The PC Review suggests that value capture negotiated through VPAs is a cash grab to fill council coffers for recurrent revenue, with no evidence.
The issue of substance here isn’t related to value capture. The issue is that contributions received by councils from VPAs (or from any other future value capture mechanism) should be used to fund explicitly identified council priorities for example in community infrastructure strategies and/or capital works programs.
In relation to contributions received through VPAs these should be subject to clear state guidelines to ensure transparency in the rate or formula used to calculate value, clear separation in the approvals and VPA processes, and up-front and transparent infrastructure planning.
Far from a cash grab, by not capturing value uplift, a perverse outcome has seen the government paying twice for infrastructure in some areas. For example, in North-West Sydney a new train line and significant upzoning has proceeded – significantly increasing land values – at the same time local contributions were artificially capped; despite a significant component of the costs within these plans being land acquisition.
So as the land values rose from government’s investment in infrastructure and upzoning, the government paid more to fund the difference between the contributions cap and the total amount.
Rather than paying twice for infrastructure it would seem more sensible for the government to actually extract a return on the community’s behalf through a value capture mechanism for the value it is creating (see here). It is not difficult to imagine the artificial capping of SIC rates as recommended by the PC Review creating a similar scenario.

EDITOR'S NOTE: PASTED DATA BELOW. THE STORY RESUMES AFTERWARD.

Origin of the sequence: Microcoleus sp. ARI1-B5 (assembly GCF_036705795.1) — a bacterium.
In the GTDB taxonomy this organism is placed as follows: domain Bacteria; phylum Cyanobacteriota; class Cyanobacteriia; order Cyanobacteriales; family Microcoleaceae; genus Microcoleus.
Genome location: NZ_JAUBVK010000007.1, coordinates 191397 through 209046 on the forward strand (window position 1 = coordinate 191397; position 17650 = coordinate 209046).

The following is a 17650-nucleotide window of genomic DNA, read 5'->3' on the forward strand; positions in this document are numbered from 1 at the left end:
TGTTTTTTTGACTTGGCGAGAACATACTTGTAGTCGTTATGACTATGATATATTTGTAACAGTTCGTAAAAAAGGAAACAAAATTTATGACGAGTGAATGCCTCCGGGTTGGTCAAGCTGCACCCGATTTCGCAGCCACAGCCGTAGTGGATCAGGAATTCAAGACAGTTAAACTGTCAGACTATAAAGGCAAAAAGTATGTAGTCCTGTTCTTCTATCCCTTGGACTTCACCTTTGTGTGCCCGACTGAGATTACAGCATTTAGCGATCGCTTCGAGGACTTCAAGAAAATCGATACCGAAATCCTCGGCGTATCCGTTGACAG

Value capture underpins strategic planning by lowering the economic payoffs from planning decisions
The PC Review states that value capture in VPAs can create outcomes that are inconsistent with the “broader strategic land use plan for an area…[which] can undermine community confidence in the integrity of the planning system and leave developers facing uncertain negotiations with councils”.
This argument assumes that developers didn’t exceed existing controls before value capture VPAs were introduced; and secondly, it doesn’t understand that a properly functioning value capture system reduces the incentive for developers to capture the system.
Value capture lowers the economic payoffs to private landowners from planning decisions. It flattens speculative land price inflation. In this way, value capture actually underpins a strategic plan-led system.
By supporting strategic planning (land use and infrastructure coordination), value capture reduces the diversion of resources from identified growth areas and hence limits what economists – including the Productivity Commission – term “coordination failure”.
If there is a genuine desire to reduce ad hoc proposals undermining strategic planning and give the community confidence regarding exceedances, then the PC Review should have examined the cause and not the symptoms – the cause being the discretionary nature of the NSW planning system.
Removing value capture from VPAs won’t stop developers seeking exceedance to existing controls – that would continue but with no shared value for the community.
Value capture does not mean planning controls will be overcooked or undercooked
The PC Review suggests that value capture provides governments an “incentive to create economic rent” by “additional zoning restrictions or delays in land release” without a reference to the vast empirical evidence, or even looking over the fence at the ACT – which has a 75 per cent betterment levy on any development intensification and upzonings (through its Lease Variation Charge) – and their highly coordinated land use and infrastructure planning.